Irving Harrell is the type of guy who could make friends with al Qaeda. Meaning that, to him, strangers are not strangers but people he hasn't charmed yet. He's the guy who greets friends with patient hugs or fist daps and who's got a story for everything. Like the one about how his family, most of them expats from southern Louisiana, came to open a Southern-food restaurant in Summerlin:
"It's really funny," he begins, telling an unfunny story about tragedy.
Displaced by Hurricane Katrina, a contingent of relatives moved into a house he and his wife Sharon owned in the northwest part of town. With them came time-honored family recipes for everything from potato salad to barbecue sauce.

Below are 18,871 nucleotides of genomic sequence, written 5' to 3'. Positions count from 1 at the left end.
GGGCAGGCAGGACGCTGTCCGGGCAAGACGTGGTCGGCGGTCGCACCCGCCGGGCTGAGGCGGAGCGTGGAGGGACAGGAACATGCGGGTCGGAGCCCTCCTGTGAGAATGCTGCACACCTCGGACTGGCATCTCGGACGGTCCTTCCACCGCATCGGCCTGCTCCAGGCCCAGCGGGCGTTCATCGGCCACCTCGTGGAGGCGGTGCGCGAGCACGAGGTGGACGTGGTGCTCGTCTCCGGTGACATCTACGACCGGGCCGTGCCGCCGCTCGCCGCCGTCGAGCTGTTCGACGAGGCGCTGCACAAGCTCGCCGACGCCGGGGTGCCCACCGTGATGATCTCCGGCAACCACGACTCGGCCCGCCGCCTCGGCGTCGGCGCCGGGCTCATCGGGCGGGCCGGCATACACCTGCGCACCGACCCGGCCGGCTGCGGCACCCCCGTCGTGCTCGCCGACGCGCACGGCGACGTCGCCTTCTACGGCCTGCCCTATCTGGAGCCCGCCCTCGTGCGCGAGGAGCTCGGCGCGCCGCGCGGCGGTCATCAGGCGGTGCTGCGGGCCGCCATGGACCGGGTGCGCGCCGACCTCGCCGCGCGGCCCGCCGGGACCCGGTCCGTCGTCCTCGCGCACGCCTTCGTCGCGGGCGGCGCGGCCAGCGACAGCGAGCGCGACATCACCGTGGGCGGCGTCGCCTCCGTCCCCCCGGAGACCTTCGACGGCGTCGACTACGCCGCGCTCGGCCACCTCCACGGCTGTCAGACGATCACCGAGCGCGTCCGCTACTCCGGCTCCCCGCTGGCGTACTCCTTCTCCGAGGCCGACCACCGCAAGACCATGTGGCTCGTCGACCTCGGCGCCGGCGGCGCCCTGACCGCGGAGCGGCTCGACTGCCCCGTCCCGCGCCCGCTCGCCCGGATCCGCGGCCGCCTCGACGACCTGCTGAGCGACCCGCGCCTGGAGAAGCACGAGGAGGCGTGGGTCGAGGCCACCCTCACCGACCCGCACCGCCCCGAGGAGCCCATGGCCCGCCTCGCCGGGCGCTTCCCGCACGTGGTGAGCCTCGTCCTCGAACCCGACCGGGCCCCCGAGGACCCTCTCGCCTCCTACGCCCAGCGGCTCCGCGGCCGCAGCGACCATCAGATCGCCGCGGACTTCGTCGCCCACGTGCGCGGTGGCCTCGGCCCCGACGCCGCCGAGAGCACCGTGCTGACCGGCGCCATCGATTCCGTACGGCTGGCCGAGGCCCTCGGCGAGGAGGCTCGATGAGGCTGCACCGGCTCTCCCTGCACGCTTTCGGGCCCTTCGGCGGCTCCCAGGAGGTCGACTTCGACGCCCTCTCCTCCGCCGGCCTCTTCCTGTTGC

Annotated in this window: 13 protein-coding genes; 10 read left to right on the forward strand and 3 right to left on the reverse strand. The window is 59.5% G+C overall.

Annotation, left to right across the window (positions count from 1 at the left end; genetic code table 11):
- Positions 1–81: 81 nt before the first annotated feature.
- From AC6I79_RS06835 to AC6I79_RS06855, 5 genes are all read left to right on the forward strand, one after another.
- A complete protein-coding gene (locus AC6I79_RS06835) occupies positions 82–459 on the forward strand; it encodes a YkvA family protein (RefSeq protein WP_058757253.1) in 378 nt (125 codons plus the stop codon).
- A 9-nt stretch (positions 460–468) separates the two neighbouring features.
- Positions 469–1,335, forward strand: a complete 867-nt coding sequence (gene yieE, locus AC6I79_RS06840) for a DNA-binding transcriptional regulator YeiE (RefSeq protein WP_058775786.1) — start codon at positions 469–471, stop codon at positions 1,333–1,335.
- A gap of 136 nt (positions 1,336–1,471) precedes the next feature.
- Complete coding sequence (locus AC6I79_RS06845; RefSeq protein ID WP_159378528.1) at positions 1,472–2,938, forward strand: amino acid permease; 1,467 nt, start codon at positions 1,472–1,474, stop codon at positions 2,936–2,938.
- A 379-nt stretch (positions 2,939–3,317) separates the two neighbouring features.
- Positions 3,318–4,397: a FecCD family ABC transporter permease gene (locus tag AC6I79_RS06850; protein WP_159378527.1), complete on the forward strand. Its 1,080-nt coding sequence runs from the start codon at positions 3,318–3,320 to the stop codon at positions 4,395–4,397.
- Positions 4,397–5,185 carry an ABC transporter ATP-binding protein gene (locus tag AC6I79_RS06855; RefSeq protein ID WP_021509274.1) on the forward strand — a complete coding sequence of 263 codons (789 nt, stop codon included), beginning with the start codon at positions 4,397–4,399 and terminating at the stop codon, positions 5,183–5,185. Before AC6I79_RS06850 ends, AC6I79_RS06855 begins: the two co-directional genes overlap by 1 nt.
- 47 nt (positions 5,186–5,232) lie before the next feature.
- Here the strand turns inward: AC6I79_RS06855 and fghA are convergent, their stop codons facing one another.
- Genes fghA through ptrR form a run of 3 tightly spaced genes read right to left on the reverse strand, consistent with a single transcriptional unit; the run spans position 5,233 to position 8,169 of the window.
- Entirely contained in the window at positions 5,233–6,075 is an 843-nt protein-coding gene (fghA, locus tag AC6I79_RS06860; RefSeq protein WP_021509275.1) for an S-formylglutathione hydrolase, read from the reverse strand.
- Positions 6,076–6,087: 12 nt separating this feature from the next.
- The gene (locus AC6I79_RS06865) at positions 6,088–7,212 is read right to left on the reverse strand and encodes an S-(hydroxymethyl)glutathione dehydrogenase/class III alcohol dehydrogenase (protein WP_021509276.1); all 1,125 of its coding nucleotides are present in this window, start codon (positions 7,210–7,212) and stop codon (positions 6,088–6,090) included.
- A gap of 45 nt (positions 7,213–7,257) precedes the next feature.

"We used to drive around looking for something to eat, so inevitably we wound up going to the grocery store and coming home to cook," Harrell says. "My relatives loved cooking, and I loved their food so much that I told them if they cooked, they could stay for free. When I mentioned that we should open a restaurant, everyone looked at me crazy."
Tucked within a shopping center on Desert Inn just east of Durango, T.C.'s is, in a word, quaint. Food is served on plastic plates and eaten with plastic utensils. For the main décor, family photos have been hung on the walls-Harrell's parents with Sammy Davis Jr., his sister with Bill Cosby, a niece with Tupac Shakur and, of course, "the cutest baby boy the world has ever seen." That'd be Harrell.
Each meal here, particularly the side dishes, is a story in and of itself.
"Everybody thinks they can cook," says Sharon Harrell, Irving's wife and daughter of the T.C. in T.C.'s Rib Crib.